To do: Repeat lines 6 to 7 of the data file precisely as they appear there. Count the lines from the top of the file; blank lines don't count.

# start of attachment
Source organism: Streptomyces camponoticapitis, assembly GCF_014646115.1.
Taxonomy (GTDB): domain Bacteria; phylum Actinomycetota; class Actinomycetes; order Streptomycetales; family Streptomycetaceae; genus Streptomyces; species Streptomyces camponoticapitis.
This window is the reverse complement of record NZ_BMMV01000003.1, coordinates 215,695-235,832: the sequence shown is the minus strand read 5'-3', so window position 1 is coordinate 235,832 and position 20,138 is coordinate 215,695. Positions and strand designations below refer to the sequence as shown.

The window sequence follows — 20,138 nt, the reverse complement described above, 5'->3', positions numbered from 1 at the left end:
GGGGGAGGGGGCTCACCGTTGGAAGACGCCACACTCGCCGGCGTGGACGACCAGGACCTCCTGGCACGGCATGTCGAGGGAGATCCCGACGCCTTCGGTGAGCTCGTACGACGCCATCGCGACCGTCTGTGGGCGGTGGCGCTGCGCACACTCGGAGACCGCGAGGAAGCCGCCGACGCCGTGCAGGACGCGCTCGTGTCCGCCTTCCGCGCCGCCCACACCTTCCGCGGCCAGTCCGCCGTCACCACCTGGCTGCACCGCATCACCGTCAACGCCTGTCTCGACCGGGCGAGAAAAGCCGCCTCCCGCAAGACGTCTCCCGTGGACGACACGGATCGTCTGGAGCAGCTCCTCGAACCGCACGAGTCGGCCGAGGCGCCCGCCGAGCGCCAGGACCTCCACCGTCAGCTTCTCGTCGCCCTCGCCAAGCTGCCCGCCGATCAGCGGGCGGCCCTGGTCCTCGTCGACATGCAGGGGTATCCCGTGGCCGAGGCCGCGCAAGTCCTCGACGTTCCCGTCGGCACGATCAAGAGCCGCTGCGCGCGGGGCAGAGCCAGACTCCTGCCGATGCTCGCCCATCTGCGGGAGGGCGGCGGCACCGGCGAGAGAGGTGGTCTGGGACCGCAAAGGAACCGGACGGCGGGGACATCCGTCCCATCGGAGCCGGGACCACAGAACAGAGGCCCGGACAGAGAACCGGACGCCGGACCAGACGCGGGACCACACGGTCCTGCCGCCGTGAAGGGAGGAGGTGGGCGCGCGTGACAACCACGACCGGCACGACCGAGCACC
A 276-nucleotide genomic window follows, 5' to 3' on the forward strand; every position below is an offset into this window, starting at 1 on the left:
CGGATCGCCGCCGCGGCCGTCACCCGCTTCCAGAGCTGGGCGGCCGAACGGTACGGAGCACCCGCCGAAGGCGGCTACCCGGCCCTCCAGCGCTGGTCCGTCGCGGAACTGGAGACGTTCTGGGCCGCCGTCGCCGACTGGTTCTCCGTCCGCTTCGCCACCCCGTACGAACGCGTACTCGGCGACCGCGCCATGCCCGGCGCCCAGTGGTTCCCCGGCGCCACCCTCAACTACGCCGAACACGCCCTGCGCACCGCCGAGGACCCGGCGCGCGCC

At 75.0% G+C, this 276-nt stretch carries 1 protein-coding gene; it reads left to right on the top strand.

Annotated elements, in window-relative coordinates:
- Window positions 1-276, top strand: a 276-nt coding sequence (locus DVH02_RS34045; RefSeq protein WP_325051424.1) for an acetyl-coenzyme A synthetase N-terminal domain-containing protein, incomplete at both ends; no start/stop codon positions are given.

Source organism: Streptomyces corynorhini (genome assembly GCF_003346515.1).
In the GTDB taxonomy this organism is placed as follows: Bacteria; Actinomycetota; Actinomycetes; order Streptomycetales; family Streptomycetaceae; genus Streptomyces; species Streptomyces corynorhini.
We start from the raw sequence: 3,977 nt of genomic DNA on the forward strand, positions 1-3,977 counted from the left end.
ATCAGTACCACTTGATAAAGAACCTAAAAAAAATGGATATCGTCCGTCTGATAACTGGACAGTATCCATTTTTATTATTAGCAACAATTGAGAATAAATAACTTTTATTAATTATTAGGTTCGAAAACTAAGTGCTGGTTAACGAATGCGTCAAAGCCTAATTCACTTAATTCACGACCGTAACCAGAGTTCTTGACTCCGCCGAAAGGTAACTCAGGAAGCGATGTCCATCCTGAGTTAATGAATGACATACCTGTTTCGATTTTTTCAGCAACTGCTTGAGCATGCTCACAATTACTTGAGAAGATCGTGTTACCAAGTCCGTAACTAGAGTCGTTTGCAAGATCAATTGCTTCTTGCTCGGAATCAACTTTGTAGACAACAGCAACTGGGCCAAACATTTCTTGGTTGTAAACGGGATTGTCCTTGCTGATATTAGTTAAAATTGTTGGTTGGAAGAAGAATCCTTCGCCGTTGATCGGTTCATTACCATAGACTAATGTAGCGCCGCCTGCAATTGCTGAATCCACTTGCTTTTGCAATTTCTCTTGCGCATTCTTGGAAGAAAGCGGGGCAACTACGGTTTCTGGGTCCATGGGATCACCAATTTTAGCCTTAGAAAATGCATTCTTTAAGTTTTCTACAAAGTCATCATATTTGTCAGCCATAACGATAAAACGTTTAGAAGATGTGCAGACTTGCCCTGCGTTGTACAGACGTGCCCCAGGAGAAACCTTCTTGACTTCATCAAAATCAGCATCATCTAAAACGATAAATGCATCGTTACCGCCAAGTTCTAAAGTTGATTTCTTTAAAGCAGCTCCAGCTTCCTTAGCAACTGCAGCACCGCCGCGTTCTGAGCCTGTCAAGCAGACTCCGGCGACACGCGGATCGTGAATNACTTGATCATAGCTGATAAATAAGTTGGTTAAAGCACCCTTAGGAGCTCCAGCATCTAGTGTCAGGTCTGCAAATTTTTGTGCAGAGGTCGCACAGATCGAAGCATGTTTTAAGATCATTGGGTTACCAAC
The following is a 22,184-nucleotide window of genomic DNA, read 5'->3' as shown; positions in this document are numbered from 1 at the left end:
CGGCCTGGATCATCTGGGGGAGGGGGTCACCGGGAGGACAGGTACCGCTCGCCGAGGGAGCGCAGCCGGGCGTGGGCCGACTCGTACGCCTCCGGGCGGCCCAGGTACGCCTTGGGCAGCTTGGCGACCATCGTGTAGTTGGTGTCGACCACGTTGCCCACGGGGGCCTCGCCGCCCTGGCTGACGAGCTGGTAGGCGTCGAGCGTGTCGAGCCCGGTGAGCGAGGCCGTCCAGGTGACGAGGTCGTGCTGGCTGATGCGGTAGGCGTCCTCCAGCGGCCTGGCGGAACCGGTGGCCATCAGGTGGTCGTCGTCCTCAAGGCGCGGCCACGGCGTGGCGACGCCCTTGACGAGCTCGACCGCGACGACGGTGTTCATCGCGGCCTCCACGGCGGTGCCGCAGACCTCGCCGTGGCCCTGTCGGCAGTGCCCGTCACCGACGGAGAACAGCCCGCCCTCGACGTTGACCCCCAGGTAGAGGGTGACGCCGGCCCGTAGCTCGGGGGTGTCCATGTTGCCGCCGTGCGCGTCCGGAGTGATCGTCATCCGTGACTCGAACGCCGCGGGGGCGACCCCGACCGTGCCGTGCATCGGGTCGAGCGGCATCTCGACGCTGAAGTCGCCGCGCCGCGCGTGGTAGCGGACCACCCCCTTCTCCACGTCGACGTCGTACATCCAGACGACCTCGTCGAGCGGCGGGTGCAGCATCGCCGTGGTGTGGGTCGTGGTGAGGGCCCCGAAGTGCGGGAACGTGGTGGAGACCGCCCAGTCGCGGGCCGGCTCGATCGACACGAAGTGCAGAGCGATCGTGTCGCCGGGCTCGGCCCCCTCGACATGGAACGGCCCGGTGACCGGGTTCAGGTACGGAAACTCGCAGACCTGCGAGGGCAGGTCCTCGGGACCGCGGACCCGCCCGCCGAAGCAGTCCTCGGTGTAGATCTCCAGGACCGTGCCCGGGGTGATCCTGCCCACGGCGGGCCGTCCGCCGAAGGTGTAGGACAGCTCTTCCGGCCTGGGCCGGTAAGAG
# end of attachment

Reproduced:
A 276-nucleotide genomic window follows, 5' to 3' on the forward strand; every position below is an offset into this window, starting at 1 on the left:
CGGATCGCCGCCGCGGCCGTCACCCGCTTCCAGAGCTGGGCGGCCGAACGGTACGGAGCACCCGCCGAAGGCGGCTACCCGGCCCTCCAGCGCTGGTCCGTCGCGGAACTGGAGACGTTCTGGGCCGCCGTCGCCGACTGGTTCTCCGTCCGCTTCGCCACCCCGTACGAACGCGTACTCGGCGACCGCGCCATGCCCGGCGCCCAGTGGTTCCCCGGCGCCACCCTCAACTACGCCGAACACGCCCTGCGCACCGCCGAGGACCCGGCGCGCGCC